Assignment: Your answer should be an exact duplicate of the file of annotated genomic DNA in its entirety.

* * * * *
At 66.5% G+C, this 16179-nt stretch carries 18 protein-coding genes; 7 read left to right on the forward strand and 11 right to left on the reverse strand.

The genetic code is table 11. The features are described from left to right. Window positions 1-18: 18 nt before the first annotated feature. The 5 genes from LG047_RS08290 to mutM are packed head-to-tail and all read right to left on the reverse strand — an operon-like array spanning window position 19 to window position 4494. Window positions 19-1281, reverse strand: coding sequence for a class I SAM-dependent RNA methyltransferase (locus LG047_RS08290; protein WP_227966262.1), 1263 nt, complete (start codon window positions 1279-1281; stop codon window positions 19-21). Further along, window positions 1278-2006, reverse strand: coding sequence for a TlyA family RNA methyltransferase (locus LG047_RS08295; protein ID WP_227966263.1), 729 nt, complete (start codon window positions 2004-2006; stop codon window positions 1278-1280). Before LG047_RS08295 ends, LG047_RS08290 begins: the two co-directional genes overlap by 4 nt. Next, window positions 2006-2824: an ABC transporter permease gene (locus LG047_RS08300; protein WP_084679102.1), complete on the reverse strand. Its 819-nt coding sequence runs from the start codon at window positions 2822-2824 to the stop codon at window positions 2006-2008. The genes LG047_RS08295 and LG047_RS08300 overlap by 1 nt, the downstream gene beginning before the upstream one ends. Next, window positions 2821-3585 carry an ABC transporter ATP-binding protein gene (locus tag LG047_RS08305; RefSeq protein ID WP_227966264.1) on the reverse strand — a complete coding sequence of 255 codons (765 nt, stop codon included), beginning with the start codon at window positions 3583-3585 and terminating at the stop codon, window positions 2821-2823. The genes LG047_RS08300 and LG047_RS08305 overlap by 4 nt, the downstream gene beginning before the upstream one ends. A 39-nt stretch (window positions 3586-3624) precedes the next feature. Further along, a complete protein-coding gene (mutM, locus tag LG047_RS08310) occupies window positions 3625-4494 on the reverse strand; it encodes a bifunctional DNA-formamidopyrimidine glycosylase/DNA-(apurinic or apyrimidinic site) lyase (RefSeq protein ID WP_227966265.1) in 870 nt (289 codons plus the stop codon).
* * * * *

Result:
At 66.5% G+C, this 16179-nt stretch carries 18 protein-coding genes; 7 read left to right on the forward strand and 11 right to left on the reverse strand.

The genetic code is table 11. The features are described from left to right. Window positions 1-18: 18 nt before the first annotated feature. The 5 genes from LG047_RS08290 to mutM are packed head-to-tail and all read right to left on the reverse strand — an operon-like array spanning window position 19 to window position 4494. Window positions 19-1281, reverse strand: coding sequence for a class I SAM-dependent RNA methyltransferase (locus LG047_RS08290; protein WP_227966262.1), 1263 nt, complete (start codon window positions 1279-1281; stop codon window positions 19-21). Further along, window positions 1278-2006, reverse strand: coding sequence for a TlyA family RNA methyltransferase (locus LG047_RS08295; protein ID WP_227966263.1), 729 nt, complete (start codon window positions 2004-2006; stop codon window positions 1278-1280). Before LG047_RS08295 ends, LG047_RS08290 begins: the two co-directional genes overlap by 4 nt. Next, window positions 2006-2824: an ABC transporter permease gene (locus LG047_RS08300; protein WP_084679102.1), complete on the reverse strand. Its 819-nt coding sequence runs from the start codon at window positions 2822-2824 to the stop codon at window positions 2006-2008. The genes LG047_RS08295 and LG047_RS08300 overlap by 1 nt, the downstream gene beginning before the upstream one ends. Next, window positions 2821-3585 carry an ABC transporter ATP-binding protein gene (locus tag LG047_RS08305; RefSeq protein ID WP_227966264.1) on the reverse strand — a complete coding sequence of 255 codons (765 nt, stop codon included), beginning with the start codon at window positions 3583-3585 and terminating at the stop codon, window positions 2821-2823. The genes LG047_RS08300 and LG047_RS08305 overlap by 4 nt, the downstream gene beginning before the upstream one ends. A 39-nt stretch (window positions 3586-3624) precedes the next feature. Further along, a complete protein-coding gene (mutM, locus tag LG047_RS08310) occupies window positions 3625-4494 on the reverse strand; it encodes a bifunctional DNA-formamidopyrimidine glycosylase/DNA-(apurinic or apyrimidinic site) lyase (RefSeq protein ID WP_227966265.1) in 870 nt (289 codons plus the stop codon).